The Aprilia RSV4 is one of the most distinctive-sounding Superbikes yet made, its V4 motor issuing an ultra-distinctive meaty burble at low revs which transforms itself into a gruff howl at high rpm – it sounds like a high-pitched twin low down, but a deep-voiced four up high. The RSV4 offers the best of both worlds and very little of the worst, as between a four and a twin, it has a high-revving multi’s total horsepower numbers, coupled with the meaty drive and fat torque curve of a twin as well as nimble handling. Once I’d persuaded myself that I knew Aragon well enough to ride Max’s missile in something approaching anger, it allowed me to use lots of turn speed in the second- and third-gear corners that are aplenty at Aragon. Once you’ve convinced yourself to use a gear higher than you originally want to, you surf the torque curve of that remarkable engine while revelling in the fluid throttle response. Simply magic.

So too is the thrilling thrust of acceleration that the RSV4 delivers out of a corner once you switch the power back on, with the traction control developed on Marco Simoncelli’s 2008 World champion Gilera RSA250 just imperceptibly restraining the V4 engine’s power delivery as you work the throttle in pursuit of grip. It’s an addictive, effective performance package which sees the power delivered to the ground seemingly effortlessly – except there’s so much of it, you better pay attention! Too bad I didn’t get enough time on the Superbike to start experimenting with the Aprilia Racing ECU’s traction control programme via the two buttons with six levels of intervention, varying from Level Six (hardly any control) to Level One (lots of it).

 

But I could take full advantage of the engine braking control programme, standing on the brakes for the second-gear left after the pits, then just kicking down a trio of gears without ever using the clutch as I leant on the fabulous Brembo Monobloc radial brakes to throw off speed, while the ECU took care of matching revs to ground speed. Having been alerted by Max to watch out for it, I noticed there was more engine braking from the Aprilia this year than last – though I must admit I got too eager at that Turn One starting my final lap and ran in a little too deep and missed the apex. But at the end of the longer main straight I finally got it right, managing to hold off the brakes until just before the 200-metre board, then stepping the gear lever down to second as I squeezed hard on the brake lever. I felt my forearms pumping under the serious weight transfer of my 83 kg (yes, I know, but I’m trying to start exercising again now that my broken leg has healed, so give us a chance!) as I tipped it neatly into the apex of the left-hand hairpin, the Aprilia steering so controllably into the turn from high speed. OK, that was one lap – now imagine doing it another 23 times!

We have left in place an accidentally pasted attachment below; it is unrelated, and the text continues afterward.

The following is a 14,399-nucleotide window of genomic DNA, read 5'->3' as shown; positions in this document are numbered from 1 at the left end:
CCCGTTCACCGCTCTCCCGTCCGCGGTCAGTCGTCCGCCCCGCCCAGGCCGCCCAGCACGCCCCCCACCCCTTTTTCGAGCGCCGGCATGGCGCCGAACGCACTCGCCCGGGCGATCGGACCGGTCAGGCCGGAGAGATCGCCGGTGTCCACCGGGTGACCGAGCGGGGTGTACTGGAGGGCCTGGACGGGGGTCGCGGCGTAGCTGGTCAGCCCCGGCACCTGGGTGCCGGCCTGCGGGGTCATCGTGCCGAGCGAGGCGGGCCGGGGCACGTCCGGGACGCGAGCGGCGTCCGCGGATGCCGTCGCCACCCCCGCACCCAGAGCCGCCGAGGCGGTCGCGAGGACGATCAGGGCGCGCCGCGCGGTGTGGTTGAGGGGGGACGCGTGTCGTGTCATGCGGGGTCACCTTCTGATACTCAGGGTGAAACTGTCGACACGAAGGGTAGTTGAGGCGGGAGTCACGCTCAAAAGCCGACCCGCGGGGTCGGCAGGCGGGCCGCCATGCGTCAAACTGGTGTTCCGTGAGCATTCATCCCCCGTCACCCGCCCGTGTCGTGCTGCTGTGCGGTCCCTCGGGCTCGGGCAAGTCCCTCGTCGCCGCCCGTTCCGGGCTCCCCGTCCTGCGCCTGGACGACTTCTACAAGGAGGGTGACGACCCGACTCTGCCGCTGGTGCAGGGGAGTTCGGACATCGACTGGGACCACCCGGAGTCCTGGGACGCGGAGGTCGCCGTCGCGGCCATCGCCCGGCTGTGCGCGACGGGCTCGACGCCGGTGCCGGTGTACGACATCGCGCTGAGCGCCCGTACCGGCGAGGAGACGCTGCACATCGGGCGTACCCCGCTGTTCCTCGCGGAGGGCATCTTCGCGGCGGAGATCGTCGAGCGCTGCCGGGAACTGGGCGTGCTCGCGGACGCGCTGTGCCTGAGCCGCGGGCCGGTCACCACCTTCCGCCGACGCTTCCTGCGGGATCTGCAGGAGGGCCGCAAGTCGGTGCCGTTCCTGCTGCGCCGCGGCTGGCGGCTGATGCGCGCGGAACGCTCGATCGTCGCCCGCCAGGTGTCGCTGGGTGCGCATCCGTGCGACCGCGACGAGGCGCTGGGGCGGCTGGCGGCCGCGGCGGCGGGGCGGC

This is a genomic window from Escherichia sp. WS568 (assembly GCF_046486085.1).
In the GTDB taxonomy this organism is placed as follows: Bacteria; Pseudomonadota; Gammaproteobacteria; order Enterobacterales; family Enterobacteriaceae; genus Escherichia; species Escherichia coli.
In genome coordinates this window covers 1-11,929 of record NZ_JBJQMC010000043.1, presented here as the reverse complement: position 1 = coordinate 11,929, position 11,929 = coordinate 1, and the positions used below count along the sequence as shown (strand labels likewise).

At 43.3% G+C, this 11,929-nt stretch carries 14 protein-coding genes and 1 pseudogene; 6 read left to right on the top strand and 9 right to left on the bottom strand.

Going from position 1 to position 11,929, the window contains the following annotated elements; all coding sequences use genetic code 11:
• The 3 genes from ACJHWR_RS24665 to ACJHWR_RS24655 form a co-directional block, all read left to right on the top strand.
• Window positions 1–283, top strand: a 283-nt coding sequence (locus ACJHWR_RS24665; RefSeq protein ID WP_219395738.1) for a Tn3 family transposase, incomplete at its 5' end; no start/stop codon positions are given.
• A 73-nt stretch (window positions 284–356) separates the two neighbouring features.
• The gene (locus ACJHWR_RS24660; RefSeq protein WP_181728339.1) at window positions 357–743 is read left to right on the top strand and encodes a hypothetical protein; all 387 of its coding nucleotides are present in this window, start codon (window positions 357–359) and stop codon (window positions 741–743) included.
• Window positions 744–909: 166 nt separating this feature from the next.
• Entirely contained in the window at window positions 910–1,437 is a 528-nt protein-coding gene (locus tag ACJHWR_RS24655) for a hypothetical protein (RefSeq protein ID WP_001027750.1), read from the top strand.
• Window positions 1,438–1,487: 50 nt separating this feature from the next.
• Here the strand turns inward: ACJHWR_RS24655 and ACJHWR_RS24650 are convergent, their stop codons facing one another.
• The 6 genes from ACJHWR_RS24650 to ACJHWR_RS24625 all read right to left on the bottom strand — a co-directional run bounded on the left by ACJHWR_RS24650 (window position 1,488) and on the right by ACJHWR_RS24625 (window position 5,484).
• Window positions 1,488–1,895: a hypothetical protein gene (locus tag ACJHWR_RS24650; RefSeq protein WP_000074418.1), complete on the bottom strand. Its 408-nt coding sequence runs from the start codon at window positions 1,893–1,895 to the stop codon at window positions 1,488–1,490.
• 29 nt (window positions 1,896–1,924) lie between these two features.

But where the ultra-compact Aprilia really scores compared to any other four-cylinder Superbike is the way it steers and changes direction from side to side as easily as a 600 Supersport, making this a less tiring bike to race than other bulkier in–line fours. And the combination of the ECU’s variable idle-speed programme and the mechanical slipper clutch worked ideally when slowing the bike down hard on the brakes, while at the other side of the bend the factory Superbike’s flawless anti-wheelie control kept the front wheel just threatening to start hovering above the ground when I pulled the trigger out of any slow turn – but without actually doing so.

I’ve been fortunate enough to ride almost every single factory Superbike in each of the past 20 years, but Max Biaggi’s Aprilia RSV4 world champion is, by some way, the most refined and potent such bike I’ve ever tested. I’m not surprised it won the World title this season and it’ll be favourite to do so again in 2011 – although teammate Leon Camier and dark horse Nori Haga on an identical bike run by the DFX/Borciani team, may give Max a run for his money. With the Biaggi Replica that Aprilia are now making a small batch of, the benefits of the R&D which brought two world titles to the ultra-professional but warm Italian team is available to filter down to national-level Superbike teams or even fortunate – and well-heeled – track day customers. Wish my lottery ticket would come in!

 

Powertrain

Displacement: 999.6 cc 65-degree V4 four-stroke

Max Power: 221 bhp at 14,500 rpm

Gearbox: 6-speed extractable cassette-type

Chassis

Type: Twin-spar aluminium frame with vertically adjustable engine location

Suspension: 43 mm inverted telescopic forks (f), single monoshock progressive rate linkage

Wheelbase: 1445 mm

Weight:    163 kg

Brakes:    2 x 320 mm discs with radially-mounted (f), 218 mm disc with two-piston caliper (r)

Tyres: 120/75 R420 Pirelli (f), 190/65R420 Pirelli (r)

Top speed: 330 kph (Monza 2010)

Owner: Aprilia Racing,

Noale (VE), Italy